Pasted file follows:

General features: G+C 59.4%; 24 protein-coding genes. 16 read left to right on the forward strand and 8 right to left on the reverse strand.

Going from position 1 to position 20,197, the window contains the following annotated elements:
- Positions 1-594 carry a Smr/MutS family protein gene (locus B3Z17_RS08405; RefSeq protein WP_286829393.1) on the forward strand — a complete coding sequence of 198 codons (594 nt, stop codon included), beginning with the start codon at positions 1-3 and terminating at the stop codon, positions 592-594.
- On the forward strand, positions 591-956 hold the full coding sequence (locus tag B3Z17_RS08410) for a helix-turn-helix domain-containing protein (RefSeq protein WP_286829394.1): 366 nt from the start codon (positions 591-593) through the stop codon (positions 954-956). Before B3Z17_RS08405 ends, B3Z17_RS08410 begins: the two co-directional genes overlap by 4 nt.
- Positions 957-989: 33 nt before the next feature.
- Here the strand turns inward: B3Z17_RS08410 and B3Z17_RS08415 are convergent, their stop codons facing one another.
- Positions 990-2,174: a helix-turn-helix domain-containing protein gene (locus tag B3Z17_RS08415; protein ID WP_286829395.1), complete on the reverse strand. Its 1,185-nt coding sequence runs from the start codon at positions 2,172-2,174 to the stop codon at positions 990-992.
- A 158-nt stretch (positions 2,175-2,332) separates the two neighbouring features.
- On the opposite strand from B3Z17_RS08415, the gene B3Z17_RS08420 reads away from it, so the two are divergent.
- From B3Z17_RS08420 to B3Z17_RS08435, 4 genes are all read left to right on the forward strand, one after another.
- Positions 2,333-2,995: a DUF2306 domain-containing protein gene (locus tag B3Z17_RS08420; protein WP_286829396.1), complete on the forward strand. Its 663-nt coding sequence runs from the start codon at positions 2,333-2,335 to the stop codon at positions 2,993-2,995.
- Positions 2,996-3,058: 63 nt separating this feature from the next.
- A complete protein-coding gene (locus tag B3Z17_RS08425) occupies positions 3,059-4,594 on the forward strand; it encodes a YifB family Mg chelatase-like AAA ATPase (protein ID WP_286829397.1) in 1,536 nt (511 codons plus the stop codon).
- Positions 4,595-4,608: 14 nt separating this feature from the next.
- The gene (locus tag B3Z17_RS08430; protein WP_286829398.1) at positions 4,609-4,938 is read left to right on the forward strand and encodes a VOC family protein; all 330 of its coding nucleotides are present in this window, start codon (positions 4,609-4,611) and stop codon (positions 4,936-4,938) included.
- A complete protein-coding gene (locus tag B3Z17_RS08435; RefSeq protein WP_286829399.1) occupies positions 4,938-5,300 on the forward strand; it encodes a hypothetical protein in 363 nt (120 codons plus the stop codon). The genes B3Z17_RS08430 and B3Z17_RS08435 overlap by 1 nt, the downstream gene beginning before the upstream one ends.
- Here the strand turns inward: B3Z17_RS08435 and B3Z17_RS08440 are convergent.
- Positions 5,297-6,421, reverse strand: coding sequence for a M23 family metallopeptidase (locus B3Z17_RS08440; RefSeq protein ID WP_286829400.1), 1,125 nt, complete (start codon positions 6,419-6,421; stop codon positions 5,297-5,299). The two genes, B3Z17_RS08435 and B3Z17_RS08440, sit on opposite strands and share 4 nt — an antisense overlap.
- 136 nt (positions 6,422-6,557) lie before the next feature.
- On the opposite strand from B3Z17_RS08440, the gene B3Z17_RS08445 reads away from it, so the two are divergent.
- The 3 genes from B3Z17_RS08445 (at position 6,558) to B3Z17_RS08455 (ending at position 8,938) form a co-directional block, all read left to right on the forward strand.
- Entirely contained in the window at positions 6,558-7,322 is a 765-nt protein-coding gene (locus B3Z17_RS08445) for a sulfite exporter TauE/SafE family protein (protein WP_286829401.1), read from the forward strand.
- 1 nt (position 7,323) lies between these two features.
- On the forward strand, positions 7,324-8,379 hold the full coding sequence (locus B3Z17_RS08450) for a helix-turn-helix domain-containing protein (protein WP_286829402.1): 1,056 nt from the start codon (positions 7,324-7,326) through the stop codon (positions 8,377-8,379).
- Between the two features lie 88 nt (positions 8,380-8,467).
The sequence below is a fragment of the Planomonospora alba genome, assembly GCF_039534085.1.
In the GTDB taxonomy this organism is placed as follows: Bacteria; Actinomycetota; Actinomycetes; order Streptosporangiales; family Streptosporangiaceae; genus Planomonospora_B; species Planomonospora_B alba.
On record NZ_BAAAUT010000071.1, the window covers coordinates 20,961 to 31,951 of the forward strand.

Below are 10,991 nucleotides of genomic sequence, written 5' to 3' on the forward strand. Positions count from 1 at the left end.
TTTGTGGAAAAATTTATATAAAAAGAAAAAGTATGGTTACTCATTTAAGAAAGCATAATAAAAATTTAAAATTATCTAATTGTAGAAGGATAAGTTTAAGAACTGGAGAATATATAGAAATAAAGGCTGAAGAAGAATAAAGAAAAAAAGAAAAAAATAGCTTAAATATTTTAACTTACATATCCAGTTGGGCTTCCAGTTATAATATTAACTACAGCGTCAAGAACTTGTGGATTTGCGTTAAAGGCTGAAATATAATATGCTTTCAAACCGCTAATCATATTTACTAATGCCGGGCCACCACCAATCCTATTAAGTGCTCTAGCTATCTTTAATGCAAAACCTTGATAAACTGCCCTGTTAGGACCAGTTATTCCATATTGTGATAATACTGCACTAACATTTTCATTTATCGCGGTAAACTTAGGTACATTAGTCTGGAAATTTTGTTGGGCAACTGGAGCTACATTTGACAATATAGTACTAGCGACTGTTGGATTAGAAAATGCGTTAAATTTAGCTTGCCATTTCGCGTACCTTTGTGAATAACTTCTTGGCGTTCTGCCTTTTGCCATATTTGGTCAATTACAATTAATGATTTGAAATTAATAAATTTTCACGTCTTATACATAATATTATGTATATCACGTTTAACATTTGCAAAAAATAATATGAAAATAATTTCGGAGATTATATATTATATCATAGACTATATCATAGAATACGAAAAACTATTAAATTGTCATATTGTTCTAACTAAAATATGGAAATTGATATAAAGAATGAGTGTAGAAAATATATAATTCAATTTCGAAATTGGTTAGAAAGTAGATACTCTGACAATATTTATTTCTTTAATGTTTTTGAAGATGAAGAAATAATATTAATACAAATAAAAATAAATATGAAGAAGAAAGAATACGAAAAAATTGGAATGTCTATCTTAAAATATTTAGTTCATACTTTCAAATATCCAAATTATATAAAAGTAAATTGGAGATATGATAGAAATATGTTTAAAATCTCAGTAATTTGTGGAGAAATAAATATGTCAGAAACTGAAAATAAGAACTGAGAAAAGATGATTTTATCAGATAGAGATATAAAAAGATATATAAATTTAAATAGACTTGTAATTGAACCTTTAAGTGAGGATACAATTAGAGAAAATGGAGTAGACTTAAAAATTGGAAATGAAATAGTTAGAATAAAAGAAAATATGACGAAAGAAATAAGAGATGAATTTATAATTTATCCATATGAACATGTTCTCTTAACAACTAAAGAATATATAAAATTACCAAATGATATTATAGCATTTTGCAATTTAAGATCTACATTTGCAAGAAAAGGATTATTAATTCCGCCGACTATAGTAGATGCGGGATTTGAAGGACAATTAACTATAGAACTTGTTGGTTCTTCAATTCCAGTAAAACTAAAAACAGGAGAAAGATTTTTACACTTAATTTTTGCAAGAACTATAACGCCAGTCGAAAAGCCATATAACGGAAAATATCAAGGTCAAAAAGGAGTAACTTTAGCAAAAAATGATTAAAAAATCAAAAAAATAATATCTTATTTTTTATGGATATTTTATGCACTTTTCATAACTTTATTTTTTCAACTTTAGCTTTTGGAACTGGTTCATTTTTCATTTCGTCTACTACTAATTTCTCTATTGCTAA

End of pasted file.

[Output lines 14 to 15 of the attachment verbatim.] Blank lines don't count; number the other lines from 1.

- Positions 4,595-4,608: 14 nt separating this feature from the next.
- The gene (locus tag B3Z17_RS08430; protein WP_286829398.1) at positions 4,609-4,938 is read left to right on the forward strand and encodes a VOC family protein; all 330 of its coding nucleotides are present in this window, start codon (positions 4,609-4,611) and stop codon (positions 4,936-4,938) included.